Google Introduces Haswell Chromebooks

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teh_chem

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How have Chromebooks typically sold? I haven't seen anyone use one. Did they need/would they benefit from a haswell processor? The computers don't even run stand-alone programs for the most part, so I can't fathom what sort of processing power they'd need beyond capable video playback/acceleration.
 

JD88

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The Samsung series 3 Chromebook is currently the #1 selling notebook on Amazon. I picked mine up open item from best buy for $200 and it's the best money I've ever spent. It's thin, lightweight, and fast. I use most of Google's services anyway so the Chromebook comes naturally to me. In fact, aside from Gaming the occasional photo editing it nearly replaces my Lenovo Y400 (a great laptop and I feel bad for letting it go days at a time without use).

Mine has the dual core Samsung ARM SOC with 2GB of RAM and it performs just fine. I can stream Netflix and it can play any web game I've tried so far. It's not unusual for me to have 6-8 browser tabs open at once. Knowing this, a Haswell chip seems way overkill in this purpose. I would think that Bay Trail would be a lot more suited for the tasks a Chromebook would ask of it.

The only performance issue I've noticed is the inability to stream a Netflix browser tab to my Chromecast without some lag. The Chromecast plug-in even tells me my system is holding back performance. That's my only complaint as this thing would be great for that purpose.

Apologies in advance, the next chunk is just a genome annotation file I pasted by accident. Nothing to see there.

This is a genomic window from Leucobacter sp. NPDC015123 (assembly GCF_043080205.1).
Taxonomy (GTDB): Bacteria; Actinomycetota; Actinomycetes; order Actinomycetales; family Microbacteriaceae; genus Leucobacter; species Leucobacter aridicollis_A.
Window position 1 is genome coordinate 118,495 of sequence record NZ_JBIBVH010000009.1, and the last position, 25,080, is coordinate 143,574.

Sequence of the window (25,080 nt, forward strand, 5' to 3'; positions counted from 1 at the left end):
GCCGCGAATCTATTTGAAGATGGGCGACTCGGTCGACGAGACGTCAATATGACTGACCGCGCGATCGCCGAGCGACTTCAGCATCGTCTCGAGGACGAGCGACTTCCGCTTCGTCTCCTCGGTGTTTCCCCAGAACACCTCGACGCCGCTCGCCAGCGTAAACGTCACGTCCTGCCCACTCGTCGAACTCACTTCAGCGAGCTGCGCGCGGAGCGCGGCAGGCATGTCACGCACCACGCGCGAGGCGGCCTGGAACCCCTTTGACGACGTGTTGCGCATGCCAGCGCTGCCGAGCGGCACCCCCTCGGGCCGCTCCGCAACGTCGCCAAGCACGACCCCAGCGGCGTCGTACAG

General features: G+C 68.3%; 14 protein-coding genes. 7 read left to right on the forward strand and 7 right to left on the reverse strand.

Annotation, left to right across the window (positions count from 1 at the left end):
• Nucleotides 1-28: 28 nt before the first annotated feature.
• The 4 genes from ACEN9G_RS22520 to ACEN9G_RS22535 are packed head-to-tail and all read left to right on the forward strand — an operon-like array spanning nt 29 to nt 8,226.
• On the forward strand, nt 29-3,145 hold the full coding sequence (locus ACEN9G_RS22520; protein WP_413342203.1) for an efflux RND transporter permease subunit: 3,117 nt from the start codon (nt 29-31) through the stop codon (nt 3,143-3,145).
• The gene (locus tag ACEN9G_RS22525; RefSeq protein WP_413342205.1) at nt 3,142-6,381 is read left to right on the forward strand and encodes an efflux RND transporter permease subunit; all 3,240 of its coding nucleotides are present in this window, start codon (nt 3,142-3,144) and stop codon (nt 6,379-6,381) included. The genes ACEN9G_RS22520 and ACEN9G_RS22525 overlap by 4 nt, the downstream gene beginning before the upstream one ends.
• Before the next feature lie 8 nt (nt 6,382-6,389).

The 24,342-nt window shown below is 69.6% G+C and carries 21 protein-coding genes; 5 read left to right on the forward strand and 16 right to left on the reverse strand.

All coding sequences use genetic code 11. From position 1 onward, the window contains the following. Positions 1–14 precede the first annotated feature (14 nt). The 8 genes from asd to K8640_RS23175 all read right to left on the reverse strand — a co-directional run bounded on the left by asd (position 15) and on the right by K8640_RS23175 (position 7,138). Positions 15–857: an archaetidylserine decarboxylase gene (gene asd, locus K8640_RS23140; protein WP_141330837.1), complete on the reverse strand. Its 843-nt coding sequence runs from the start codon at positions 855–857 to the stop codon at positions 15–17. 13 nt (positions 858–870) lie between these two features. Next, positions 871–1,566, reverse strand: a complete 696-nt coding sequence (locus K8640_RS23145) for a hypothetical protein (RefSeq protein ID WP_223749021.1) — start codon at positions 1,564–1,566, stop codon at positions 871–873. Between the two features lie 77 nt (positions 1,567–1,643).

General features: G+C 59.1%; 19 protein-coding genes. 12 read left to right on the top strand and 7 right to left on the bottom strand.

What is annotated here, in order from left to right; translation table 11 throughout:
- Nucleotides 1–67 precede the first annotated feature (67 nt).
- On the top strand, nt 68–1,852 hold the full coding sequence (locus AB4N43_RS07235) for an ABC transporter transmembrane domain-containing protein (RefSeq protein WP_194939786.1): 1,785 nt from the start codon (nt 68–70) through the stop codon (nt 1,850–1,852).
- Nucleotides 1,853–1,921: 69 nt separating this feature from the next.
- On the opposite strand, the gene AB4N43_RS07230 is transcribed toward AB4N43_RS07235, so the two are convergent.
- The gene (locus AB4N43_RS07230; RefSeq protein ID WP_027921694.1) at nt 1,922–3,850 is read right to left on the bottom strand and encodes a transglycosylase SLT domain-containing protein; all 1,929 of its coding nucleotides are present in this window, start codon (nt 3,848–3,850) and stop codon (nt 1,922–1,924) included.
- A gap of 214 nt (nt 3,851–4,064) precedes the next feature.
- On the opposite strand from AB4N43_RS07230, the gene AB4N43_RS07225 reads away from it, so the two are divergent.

JD88

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You can't. Chromebooks are locked down to specifically prevent that. Why would anyone want to though?
 

Durandul

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Windows software maybe? Personally, I would rather use mint or ubuntu to easily interface with my home server, as well as access a plethora of high quality applications. If I could install Windows, it would be great fun to program on this using Visual Studio, then remotely compile them on my Desktop using the server ability.
 

back_by_demand

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JD88, plenty of people Bootcamp their Macs to get Windows, why would a Chromebook user be any more zealous? If Google starts going down the road of preventing users putting whatever software they want on their hardware then how is that different than all the anti-trust garbage that MS had to go through
 

JD88

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There are cheap Windows laptops in a similar price range. Additionally, Windows would require more than the 16GB included storage, not to mention what an abomination it would be.

It's not Google's hardware, these are OEM devices. In fact, Google is known for releasing it's hardware with unlocked bootloaders just in the sense of freedom of choice. Just look at the Nexus line.
 

JD88

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That's what Ballmer says every morning when he wakes up surrounded by piles of unsold Surfaces.
 

nitrium